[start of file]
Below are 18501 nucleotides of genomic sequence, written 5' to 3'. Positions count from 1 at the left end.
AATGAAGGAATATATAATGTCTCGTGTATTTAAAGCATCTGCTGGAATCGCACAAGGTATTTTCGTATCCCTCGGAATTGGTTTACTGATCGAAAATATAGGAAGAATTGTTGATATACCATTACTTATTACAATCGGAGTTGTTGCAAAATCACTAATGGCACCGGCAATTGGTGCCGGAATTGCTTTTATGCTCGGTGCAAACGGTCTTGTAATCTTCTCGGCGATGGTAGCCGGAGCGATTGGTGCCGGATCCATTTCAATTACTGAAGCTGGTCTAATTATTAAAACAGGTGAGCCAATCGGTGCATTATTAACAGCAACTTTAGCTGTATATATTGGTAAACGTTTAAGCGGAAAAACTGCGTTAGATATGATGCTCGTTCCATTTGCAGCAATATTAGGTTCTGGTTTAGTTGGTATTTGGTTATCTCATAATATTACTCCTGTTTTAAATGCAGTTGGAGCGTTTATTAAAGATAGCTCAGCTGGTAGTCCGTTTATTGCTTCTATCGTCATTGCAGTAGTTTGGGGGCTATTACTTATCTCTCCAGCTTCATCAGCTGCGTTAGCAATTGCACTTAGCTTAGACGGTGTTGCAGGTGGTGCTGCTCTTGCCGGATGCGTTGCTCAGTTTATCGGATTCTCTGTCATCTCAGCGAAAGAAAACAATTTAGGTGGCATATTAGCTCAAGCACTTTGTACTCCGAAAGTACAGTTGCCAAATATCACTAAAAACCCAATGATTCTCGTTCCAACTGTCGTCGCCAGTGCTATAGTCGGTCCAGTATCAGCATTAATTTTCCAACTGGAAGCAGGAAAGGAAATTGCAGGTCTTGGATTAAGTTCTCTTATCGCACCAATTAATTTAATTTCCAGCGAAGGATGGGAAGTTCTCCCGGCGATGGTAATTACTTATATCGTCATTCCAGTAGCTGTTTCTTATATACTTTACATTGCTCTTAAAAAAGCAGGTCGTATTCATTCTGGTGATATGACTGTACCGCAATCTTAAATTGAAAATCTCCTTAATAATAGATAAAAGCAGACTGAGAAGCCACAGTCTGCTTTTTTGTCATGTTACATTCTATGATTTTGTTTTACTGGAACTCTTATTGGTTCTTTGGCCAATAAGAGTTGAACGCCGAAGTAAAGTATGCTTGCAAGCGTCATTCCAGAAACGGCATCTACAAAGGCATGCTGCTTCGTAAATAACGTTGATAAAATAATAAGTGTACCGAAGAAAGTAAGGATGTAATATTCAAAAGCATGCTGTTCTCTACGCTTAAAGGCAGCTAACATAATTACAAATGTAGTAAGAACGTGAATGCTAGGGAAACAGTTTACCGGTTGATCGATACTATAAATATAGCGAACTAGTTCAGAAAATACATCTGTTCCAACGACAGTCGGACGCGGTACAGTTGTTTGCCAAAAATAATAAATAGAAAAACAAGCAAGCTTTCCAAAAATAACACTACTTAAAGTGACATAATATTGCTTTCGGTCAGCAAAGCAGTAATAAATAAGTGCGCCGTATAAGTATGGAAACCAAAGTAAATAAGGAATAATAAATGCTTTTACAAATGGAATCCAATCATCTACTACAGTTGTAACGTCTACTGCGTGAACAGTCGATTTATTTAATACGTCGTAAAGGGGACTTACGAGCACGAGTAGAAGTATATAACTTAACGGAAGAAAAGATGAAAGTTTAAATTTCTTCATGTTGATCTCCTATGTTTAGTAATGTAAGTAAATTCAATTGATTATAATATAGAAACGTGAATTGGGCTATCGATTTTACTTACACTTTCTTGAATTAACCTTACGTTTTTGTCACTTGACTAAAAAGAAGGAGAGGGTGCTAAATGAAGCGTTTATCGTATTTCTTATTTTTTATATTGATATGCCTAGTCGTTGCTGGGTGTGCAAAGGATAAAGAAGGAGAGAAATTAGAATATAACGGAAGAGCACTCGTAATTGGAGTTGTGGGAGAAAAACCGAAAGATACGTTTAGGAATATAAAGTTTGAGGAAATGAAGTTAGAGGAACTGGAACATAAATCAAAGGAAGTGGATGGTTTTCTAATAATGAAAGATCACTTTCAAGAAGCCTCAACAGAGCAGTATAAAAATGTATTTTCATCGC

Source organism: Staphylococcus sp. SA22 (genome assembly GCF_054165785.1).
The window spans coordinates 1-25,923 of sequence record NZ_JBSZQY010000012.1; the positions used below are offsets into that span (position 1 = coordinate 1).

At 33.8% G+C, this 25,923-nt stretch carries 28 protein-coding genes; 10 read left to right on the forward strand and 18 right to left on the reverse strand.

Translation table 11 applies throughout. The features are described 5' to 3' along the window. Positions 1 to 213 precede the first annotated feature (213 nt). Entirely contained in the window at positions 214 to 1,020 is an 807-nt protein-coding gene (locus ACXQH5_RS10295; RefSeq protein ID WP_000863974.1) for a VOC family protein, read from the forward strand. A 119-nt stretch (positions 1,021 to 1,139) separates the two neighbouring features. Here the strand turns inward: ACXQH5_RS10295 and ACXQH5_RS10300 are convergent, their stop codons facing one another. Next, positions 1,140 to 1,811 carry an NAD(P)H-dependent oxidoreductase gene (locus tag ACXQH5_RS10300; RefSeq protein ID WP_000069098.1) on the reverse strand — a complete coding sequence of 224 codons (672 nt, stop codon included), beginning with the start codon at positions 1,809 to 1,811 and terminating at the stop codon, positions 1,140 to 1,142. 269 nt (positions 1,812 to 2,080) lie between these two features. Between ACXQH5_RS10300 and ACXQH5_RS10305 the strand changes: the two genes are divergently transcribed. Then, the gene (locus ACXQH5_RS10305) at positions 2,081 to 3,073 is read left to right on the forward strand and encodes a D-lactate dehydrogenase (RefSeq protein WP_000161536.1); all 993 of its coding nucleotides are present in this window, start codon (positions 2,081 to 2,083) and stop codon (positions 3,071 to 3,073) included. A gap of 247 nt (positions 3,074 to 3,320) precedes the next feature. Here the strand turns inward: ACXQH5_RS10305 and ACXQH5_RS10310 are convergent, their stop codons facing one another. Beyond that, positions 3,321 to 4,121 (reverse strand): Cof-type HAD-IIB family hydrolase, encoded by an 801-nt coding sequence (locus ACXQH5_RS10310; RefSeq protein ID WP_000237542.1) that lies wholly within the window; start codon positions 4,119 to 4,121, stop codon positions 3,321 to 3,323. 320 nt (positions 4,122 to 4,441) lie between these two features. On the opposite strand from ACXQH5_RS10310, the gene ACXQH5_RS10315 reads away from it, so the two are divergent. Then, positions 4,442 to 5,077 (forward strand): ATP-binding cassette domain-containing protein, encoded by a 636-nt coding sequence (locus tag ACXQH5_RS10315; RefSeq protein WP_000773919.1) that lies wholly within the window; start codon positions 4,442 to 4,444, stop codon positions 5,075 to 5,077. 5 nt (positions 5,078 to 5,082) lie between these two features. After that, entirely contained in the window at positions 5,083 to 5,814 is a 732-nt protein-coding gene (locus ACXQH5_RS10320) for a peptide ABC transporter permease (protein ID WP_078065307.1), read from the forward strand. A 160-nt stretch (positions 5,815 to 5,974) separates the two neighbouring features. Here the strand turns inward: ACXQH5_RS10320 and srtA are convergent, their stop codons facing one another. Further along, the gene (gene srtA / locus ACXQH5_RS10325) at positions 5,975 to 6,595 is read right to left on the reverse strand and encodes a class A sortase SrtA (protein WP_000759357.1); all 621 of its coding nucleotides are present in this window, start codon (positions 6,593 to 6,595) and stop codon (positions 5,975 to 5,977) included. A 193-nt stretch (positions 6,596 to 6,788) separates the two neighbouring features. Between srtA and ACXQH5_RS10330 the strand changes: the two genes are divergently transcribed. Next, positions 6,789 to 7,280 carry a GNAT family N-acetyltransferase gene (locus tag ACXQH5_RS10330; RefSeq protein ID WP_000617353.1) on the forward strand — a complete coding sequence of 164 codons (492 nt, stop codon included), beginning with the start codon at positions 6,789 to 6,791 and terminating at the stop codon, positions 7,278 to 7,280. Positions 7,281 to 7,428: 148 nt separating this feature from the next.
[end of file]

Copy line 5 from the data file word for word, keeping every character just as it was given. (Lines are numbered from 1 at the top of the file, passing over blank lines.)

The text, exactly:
At 33.8% G+C, this 25,923-nt stretch carries 28 protein-coding genes; 10 read left to right on the forward strand and 18 right to left on the reverse strand.